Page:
August 28, 2017 at 12:32 pm Reply

      Haha, we often chose books over toys as well! I remember getting them as rewards for good report cards.

  • jehava

    August 28, 2017 at 9:57 am Reply

    Great advice here! We love reading at our house and my kids have a whole mini library! I love it!

    • Vicki

      August 28, 2017 at 12:33 pm Reply

      Thank you! That is awesome that they have a library already! I definitely enjoy surrounding my daughter with books for us to share!

  • Stephanie Kowatch

    August 28, 2017 at 11:26 am Reply

    Very cool ideas and walk through about the importance of kids reading! I love the idea of being involved with them as they read so we can share in their reading adventures and teach them from what they read as well.

    • Vicki

      August 28, 2017 at 12:39 pm Reply

      Thank you! I think engaging with your kids while they read is a great way to start a conversation and encourage them to love reading.

  • Ashley

    August 28, 2017 at 11:59 am Reply

    Love this! My daughter is only 6 months and already has a huge collection of books. We read them to her while she looks and touches.

    • Vicki

      August 28, 2017 at 12:40 pm Reply

      That is a fantastic way to get started with a love of reading!

  • Kristina Gorr

    August 28, 2017 at 12:03 pm Reply

    This is a really great article. My son loves reading and sometimes I fight with him over reading the SAME book or two over and over. But he loves them and gets so much for them. Time to loosen the reins! I’ll be sharing this from my blog too. Thanks for sharing!

    • Vicki

      August 28, 2017 at 12:58 pm Reply

      Thank you so much! It can definitely be frustrating rereading the same ones over and over again, but sometimes it’s worth dealing with it just to see their joy over reading!

  • Belle

    August 28, 2017 at 1:12 pm Reply

    These are such great ideas! I agree with everything especially the Harry Potter effect! I re-discovered my love of reading because of this series! Still one of my favorite series!

    Belle | One Awesome Momma

    • Vicki

      August 28, 2017 at 1:46 pm Reply

      Mine too! I cannot wait to introduce them to my daughter someday!

  • Catie

    August 28, 2017 at 1:32 pm Reply

    I agree with all of your tips! My kids all have a real love of reading, and I think it’s started with us reading to them. We don’t have much off limits; if it’s in the house, they can read it. If it’s in the school library, we’re okay with it, too!

    • Vicki

      August 28, 2017 at 1:47 pm Reply

      That is such a great way to encourage them to keep reading and exploring!

  • Gayle | EverSimple Mom

    August 28, 2017 at 5:20 pm Reply

    I could not agree more with this article. I can remember being in elementary school and being told I couldn’t read certain books (like the Goosebumps series or Christopher Pike books) for school reports. I was an avid reader and LOVED reading but I hated being forced to read only literature of a certain “quality” chosen by the teacher. I don’t even remember those books… only the ones I loved and I am still a book lover and avid reader.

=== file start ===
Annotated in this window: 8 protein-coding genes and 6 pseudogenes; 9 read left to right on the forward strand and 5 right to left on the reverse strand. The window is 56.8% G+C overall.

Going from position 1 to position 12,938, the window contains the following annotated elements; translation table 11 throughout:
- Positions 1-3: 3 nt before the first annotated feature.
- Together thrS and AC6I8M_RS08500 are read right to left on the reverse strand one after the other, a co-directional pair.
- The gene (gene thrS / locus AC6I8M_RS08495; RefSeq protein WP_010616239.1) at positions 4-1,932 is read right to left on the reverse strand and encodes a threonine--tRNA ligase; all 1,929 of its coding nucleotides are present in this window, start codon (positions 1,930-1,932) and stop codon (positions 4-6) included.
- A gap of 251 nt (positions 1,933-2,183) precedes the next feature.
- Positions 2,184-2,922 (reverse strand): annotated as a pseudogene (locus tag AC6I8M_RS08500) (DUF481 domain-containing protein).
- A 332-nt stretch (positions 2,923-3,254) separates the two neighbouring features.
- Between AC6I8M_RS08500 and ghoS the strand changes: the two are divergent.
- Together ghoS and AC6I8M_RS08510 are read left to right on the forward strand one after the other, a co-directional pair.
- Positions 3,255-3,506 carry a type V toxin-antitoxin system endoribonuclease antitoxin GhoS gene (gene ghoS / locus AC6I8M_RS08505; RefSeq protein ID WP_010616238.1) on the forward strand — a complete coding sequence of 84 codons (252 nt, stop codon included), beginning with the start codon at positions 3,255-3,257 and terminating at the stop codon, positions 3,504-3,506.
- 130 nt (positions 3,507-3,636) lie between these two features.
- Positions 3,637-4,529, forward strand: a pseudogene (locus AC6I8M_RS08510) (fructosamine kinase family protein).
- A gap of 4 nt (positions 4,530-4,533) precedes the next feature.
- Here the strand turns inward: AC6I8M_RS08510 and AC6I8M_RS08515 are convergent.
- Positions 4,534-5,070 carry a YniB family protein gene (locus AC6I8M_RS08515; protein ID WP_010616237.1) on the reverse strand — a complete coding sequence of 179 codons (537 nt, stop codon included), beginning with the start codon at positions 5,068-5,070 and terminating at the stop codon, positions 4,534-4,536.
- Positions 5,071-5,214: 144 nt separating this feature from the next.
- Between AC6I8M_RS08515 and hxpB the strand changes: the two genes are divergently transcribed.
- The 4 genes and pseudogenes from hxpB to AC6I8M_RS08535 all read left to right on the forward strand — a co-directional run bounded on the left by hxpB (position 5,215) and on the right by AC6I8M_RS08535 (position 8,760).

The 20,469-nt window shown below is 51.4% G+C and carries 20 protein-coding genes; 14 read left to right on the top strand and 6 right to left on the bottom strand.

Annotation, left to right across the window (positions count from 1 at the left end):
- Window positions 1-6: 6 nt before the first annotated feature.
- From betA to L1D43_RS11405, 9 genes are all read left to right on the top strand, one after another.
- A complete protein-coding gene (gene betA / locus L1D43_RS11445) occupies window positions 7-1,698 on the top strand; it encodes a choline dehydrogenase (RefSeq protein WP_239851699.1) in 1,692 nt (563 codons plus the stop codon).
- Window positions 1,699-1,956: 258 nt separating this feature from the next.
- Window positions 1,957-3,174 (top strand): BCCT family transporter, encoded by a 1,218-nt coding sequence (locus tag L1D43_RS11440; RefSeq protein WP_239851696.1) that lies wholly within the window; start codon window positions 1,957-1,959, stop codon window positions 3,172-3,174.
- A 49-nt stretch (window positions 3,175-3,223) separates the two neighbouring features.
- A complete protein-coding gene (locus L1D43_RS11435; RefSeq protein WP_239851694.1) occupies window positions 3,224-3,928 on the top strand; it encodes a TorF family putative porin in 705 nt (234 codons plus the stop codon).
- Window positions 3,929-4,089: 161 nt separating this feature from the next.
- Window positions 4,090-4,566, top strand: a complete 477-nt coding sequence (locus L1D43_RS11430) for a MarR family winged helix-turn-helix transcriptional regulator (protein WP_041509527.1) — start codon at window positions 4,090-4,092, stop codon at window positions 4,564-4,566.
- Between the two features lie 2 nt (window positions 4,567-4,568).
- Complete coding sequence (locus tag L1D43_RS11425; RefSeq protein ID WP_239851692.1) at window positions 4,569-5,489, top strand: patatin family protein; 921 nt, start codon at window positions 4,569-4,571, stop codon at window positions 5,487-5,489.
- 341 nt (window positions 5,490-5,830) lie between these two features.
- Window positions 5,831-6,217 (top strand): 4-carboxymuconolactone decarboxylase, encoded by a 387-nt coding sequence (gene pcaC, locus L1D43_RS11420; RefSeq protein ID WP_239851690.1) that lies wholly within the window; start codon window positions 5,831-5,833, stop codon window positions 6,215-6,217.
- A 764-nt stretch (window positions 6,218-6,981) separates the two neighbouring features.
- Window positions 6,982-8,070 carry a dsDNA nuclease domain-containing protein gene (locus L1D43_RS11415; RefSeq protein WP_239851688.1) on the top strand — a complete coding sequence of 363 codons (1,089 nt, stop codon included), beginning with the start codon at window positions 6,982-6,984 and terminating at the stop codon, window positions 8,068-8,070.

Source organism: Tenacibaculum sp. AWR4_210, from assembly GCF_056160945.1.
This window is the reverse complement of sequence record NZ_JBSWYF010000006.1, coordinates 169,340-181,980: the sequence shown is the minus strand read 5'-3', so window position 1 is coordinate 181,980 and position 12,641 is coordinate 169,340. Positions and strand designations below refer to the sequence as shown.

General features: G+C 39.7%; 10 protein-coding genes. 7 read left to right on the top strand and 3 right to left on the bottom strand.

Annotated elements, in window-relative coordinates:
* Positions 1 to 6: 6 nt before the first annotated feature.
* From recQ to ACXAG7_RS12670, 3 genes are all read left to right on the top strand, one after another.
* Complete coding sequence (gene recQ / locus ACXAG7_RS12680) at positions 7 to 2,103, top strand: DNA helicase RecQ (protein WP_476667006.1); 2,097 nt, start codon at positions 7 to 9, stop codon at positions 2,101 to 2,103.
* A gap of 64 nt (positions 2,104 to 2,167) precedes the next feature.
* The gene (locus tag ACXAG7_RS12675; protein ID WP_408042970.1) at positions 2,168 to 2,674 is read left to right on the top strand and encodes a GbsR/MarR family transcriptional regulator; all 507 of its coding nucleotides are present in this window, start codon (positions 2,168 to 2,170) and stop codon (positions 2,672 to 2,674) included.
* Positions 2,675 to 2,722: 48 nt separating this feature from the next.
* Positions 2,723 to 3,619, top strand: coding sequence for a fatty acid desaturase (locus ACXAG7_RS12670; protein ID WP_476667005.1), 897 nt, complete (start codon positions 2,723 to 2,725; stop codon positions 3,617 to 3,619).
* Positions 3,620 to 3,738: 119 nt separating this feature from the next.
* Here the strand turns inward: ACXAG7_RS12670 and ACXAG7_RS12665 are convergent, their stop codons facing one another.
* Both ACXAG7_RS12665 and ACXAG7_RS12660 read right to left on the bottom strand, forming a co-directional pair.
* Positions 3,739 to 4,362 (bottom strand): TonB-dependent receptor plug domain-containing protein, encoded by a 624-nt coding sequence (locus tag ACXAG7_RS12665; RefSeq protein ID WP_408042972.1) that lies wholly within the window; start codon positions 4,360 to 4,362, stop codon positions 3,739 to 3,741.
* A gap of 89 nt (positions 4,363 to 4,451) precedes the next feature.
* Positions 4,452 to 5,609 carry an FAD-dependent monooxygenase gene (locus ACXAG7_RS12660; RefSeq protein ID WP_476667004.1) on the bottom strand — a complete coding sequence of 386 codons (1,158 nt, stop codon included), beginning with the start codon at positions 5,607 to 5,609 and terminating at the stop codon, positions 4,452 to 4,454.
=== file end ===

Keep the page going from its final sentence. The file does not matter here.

• Vicki

      August 28, 2017 at 7:58 pm Reply

      I’m very grateful I had one teacher who tried to include everyone and actually read one of the Goosebumps books as our class read aloud. They weren’t everyone’s favorite genre, but I appreciate that she tried to get everyone in the class excited for reading!

  • dixya @food, pleasure, and health

    August 28, 2017 at 6:16 pm Reply

    i dont have kids but i think instilling good reading habits and presenting materials to them is such a good start.

    • Vicki

      August 28, 2017 at 7:58 pm Reply

      Thank you!

  • Emily

    August 28, 2017 at 7:44 pm Reply

    My daughter does the same thing with the board books for babies…and she just turned 4! I like that we can mix it up, though. I read her chapter books at night, but she uses the board books to read to her little brothers and loves looking at the pictures!

    • Vicki

      August 28, 2017 at 8:00 pm Reply

      That is a great way to encourage her reading!

  • Lane & Holly @ With Two Spoons

    August 28, 2017 at 9:48 pm Reply

    I remember reading my mom’s Danielle Steel books with a flashlight in my bed late at night (in junior high). I think I turned out just fine! I also agree that high school reading lists are turning off potential readers. After suffering through high school English, my husband didn’t read again until his mid-30s when I showed them there were authors that were actually entertaining!

    • Vicki

      August 28, 2017 at 10:11 pm Reply

      I think for kids who don’t already have an interest in reading, required reading lists can definitely be detrimental!

  • Erin Hollis

    August 28, 2017 at 11:09 pm Reply

    These are great tips! I have found that these really work in grooming great readers! Thank you so much for sharing!

    • Vicki

      August 29, 2017 at 1:23 pm Reply

      Thanks! I want my daughter to grow up loving reading, no matter how that happens.

  • Yvette

    August 29, 2017 at 4:23 am Reply

    I have always been a bookworm, since school i always read books. I am happy to say my son loves reading too!